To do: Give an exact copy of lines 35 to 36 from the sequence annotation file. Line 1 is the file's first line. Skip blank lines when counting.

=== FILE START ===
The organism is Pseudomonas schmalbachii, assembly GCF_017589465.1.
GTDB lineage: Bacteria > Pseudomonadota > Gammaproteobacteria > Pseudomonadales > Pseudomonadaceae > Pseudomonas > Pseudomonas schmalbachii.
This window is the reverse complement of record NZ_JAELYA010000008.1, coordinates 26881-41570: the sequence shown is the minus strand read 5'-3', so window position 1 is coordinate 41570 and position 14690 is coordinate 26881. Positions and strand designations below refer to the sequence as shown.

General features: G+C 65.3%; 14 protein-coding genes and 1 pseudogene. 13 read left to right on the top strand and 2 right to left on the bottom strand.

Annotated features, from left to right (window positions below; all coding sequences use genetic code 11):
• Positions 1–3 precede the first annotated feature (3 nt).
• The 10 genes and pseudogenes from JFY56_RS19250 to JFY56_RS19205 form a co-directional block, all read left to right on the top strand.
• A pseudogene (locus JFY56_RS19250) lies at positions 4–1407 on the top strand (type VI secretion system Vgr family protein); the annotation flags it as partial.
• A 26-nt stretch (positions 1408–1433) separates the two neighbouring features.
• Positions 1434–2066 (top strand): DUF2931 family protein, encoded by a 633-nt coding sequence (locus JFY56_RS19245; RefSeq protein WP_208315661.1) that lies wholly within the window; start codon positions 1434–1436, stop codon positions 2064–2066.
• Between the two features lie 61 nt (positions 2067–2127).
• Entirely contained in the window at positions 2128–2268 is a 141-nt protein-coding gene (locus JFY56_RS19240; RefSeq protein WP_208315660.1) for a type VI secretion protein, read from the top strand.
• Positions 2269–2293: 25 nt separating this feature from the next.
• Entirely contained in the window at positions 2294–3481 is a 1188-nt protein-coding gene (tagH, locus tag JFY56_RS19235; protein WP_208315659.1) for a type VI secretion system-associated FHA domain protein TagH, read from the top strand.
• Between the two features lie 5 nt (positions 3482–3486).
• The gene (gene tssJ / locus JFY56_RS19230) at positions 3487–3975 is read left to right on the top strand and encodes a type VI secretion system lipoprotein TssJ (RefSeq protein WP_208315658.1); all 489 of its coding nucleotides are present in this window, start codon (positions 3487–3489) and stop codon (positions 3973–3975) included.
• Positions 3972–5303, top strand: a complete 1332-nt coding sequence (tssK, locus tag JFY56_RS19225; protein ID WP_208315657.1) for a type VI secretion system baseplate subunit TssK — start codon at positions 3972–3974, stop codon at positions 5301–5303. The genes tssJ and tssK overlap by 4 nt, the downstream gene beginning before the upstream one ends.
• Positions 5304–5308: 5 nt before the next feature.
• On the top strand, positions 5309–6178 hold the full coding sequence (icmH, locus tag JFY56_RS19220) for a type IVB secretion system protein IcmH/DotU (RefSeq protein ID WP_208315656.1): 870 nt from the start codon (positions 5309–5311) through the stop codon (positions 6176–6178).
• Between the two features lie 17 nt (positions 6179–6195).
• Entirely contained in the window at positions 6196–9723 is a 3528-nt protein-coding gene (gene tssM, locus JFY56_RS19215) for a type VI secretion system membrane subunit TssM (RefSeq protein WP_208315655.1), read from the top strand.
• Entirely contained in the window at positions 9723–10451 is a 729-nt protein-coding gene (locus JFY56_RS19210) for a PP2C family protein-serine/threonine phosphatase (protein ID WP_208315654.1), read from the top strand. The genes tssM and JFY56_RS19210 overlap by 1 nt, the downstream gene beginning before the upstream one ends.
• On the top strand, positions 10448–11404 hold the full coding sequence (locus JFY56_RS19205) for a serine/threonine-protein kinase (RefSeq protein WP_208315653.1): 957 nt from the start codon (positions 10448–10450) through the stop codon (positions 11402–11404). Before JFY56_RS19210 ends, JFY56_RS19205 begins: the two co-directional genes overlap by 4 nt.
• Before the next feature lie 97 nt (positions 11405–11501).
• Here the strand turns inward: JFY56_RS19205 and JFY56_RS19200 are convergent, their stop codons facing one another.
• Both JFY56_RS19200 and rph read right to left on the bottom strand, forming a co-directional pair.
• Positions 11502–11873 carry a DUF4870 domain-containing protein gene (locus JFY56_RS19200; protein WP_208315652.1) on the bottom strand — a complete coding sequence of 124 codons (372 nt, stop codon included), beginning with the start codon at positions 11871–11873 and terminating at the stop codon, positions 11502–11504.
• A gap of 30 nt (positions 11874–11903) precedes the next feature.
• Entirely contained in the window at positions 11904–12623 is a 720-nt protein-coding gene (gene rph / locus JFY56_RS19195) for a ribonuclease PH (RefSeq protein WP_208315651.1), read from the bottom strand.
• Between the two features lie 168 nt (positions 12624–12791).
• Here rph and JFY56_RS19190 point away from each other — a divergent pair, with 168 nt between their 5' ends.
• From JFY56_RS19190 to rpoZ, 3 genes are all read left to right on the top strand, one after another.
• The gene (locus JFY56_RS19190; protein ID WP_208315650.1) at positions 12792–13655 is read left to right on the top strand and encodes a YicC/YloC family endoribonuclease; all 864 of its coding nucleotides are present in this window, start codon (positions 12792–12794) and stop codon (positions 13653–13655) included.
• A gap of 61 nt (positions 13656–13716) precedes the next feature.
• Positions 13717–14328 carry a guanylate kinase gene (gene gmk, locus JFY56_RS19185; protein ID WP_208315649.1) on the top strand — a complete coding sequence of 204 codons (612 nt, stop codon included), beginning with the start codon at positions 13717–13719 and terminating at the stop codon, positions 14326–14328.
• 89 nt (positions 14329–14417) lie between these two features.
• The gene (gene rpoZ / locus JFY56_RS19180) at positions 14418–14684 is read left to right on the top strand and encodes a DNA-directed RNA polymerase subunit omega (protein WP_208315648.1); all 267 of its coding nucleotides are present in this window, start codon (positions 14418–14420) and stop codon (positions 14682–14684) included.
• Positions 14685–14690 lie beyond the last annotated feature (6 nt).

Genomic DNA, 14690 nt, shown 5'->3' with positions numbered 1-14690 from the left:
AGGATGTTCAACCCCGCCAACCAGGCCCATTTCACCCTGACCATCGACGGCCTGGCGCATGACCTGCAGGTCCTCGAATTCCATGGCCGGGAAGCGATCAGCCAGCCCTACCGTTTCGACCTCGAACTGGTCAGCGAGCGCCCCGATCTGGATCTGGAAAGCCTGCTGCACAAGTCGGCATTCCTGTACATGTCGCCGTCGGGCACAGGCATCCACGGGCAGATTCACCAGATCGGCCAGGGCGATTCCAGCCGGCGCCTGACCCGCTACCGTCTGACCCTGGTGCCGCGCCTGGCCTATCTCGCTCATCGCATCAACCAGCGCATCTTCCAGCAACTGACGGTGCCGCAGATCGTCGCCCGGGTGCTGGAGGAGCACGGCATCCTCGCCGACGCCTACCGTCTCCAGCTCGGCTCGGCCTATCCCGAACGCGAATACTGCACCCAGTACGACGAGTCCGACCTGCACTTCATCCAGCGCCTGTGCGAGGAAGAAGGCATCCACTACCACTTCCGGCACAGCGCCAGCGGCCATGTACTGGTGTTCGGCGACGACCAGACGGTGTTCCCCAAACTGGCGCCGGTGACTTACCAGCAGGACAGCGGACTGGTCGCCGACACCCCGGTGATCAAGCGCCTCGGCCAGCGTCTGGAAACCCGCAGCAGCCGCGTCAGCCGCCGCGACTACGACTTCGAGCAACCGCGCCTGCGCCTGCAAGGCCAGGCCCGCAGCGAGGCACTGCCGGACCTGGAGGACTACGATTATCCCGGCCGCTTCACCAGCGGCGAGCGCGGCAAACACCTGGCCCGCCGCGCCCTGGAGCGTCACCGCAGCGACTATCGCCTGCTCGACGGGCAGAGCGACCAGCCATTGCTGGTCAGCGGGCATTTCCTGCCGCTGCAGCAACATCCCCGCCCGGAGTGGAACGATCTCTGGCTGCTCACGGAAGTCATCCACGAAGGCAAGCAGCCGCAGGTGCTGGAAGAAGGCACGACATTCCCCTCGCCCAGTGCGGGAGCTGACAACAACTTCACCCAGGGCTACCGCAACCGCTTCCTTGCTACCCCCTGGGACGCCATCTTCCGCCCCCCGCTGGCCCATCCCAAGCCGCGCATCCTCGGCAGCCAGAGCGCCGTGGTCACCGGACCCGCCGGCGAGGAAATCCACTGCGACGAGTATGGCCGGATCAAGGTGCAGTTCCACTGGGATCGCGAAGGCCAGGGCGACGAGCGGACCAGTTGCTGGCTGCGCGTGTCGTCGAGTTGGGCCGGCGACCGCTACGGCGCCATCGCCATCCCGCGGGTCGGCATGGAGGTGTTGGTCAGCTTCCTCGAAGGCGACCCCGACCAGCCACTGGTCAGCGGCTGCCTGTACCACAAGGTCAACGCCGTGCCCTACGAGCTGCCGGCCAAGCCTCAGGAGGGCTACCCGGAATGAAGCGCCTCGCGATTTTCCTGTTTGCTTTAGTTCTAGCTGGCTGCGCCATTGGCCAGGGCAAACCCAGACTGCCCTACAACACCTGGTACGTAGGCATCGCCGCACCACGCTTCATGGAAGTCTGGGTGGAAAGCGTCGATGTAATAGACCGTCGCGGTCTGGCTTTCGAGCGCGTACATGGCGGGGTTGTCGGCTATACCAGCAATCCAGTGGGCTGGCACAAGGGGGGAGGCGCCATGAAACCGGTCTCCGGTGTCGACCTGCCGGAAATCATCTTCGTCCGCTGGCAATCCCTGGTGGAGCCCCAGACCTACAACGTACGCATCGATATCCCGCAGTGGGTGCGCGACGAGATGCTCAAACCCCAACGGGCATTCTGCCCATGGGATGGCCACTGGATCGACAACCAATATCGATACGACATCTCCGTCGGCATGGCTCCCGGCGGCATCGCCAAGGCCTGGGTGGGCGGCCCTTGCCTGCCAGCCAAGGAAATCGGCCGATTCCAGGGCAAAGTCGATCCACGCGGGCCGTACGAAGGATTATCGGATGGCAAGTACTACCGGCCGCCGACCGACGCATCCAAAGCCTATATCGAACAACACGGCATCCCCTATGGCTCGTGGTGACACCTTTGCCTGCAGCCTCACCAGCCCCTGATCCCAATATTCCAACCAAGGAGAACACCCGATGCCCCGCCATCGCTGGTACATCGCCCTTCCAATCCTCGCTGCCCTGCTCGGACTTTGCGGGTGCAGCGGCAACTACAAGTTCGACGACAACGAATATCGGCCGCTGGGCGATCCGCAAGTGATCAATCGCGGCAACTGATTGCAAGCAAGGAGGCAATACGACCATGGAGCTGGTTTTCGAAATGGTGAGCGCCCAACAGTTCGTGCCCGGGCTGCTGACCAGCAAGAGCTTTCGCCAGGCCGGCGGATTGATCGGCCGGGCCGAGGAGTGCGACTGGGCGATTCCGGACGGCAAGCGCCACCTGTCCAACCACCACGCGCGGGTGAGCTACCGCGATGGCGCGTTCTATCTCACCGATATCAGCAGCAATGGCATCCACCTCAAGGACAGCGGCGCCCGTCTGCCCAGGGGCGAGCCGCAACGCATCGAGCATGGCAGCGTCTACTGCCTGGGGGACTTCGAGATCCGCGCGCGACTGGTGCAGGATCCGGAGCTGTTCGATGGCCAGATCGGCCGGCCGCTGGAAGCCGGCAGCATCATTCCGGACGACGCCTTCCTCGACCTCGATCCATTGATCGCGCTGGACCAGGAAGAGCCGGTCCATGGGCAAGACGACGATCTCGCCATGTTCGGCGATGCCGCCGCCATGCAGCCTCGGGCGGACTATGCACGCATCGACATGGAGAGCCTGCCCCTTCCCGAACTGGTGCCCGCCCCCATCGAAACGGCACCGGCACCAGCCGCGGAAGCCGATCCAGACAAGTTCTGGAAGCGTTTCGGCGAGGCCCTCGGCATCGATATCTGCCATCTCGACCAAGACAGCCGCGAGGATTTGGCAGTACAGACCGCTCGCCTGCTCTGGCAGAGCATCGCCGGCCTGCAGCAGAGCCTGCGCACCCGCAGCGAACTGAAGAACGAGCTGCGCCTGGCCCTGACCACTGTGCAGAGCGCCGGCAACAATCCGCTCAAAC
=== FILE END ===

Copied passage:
• Positions 13717–14328 carry a guanylate kinase gene (gene gmk, locus JFY56_RS19185; protein ID WP_208315649.1) on the top strand — a complete coding sequence of 204 codons (612 nt, stop codon included), beginning with the start codon at positions 13717–13719 and terminating at the stop codon, positions 14326–14328.
• 89 nt (positions 14329–14417) lie between these two features.